I wanted everything to bloom in shades of pink, lavender, blue, purple and white, but with lots of contrast in foliage shape and size. I planted passalong White Iris, Pink Skullcaps/ Scutellaria suffrutescens and a small Hesperaloe, also called Red Yucca. I transplanted extra seedlings of Larkspur, Verbena bonariensis and Malva zebrina, teased a small piece of Grandma’s Phlox off the main plant, unpotted pink Chrysanthemums, sneaked out an Amarcrinum bulb from a container, added Liatris/Gayfeather from the plant-rescue table, moved Sedum that was too crowded, and transplanted Platycodon/Blue Balloon flowers & Echinacea purpurea/ Pink Coneflowers from the Bat-bed.
Soon the 'Pinocchio’ Daylily had sunlight again; the 'Champagne' Mini-rose found a home; native white Cooper's Rainlilies were released from a container. Most of what I chose was fairly tough stuff, some of it was native and much of it would be drought-resistant if I could get it established.
While the new bed was being developed, the bridal wreath spiraea in the Bat-Bed distracted the eye and kept the focus on its froth of white flowers in April.
As the spiraea faded, Ellen’s purple iris burst into glorious bloom. Today the liriope edging is filling out while flowers in the Bat-bed include ‘Coral Nymph’ Salvia, pink rainlilies, purple coneflower and the large pink bat-faced cuphea.
Once the too-close coneflowers and Balloon Flowers were moved to the pink bed, the Cuphea had room to grow tall and full.
I opened my wallet and paid for a few plants. Our local grocery store wanted $5 for a one-gallon pot holding three plants of dwarf Pink Gaura. I bought a Rugosa Rose called ‘Therese Bugnet’ described as tough, pink and fragrant. I found Pink Pansies for the hanging basket in late spring, [replaced with Evolvolus 'Blue Daze' for summer] and planted a strain of Heirloom Petunias in pink, white, magenta and lavender.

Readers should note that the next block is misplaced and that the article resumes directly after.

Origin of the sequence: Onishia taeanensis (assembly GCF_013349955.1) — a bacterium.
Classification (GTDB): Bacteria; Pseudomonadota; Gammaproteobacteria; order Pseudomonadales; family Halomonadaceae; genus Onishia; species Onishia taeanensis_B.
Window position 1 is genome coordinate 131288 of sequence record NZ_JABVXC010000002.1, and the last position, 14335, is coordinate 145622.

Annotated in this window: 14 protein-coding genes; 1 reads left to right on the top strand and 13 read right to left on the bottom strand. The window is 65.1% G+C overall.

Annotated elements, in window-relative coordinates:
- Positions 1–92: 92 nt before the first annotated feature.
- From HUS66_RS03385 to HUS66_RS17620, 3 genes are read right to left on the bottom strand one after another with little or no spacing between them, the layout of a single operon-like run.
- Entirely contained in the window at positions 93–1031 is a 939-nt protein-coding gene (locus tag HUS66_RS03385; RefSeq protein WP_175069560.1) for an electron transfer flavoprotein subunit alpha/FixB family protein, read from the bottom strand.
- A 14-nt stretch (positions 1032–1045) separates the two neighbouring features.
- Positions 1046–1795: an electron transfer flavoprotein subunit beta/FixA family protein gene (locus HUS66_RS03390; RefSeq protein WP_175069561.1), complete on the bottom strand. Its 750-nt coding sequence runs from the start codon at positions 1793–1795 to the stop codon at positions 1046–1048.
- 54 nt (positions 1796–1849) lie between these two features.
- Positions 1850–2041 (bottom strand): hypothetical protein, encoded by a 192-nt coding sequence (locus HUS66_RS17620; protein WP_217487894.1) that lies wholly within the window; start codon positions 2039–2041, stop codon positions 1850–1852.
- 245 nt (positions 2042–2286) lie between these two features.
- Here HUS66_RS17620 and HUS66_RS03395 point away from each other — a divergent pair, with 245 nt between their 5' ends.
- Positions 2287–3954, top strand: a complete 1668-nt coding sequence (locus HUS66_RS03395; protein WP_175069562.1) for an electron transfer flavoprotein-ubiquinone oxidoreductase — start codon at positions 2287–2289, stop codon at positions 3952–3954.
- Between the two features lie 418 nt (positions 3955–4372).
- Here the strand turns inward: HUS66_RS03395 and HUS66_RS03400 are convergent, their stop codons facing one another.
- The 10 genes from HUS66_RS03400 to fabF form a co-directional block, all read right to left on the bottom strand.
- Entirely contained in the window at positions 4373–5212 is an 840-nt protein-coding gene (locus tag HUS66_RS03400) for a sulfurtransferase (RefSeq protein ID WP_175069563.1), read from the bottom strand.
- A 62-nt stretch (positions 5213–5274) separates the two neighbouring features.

Garden blogger-turned Mommy-blogger Martha passed along some unnamed Crinum bulbs, which were tucked in on either side of the Crepe myrtle. Pam/Digging passed along a young Mexican Oregano which went in front of the tree. Liriope divisions from another bed are tiny now, but will someday define the back edge. I planted seeds of Amaranth and Cosmos.
We added more hardscape with a repainted old bench from the back yard, placing it between the new bed and the garden gate to act as bait for strolling chlorophyll lovers.

So how did My Life in Pink work out?
We rushed to make the new bed before the heat & drought arrived. A rainier-than-normal spring meant that the native plants like Liatris, Coneflowers and white trailing lantana looked wonderful in May and June and the Cooper's lilies bloomed.
The rains helped settle in the larkspur, balloonflowers, skullcap, 'Champagne' mini-rose, heirloom petunias and malva. I was sure that if the plants looked this good in June, they'd look even better by the time the pink crepe myrtle bloomed.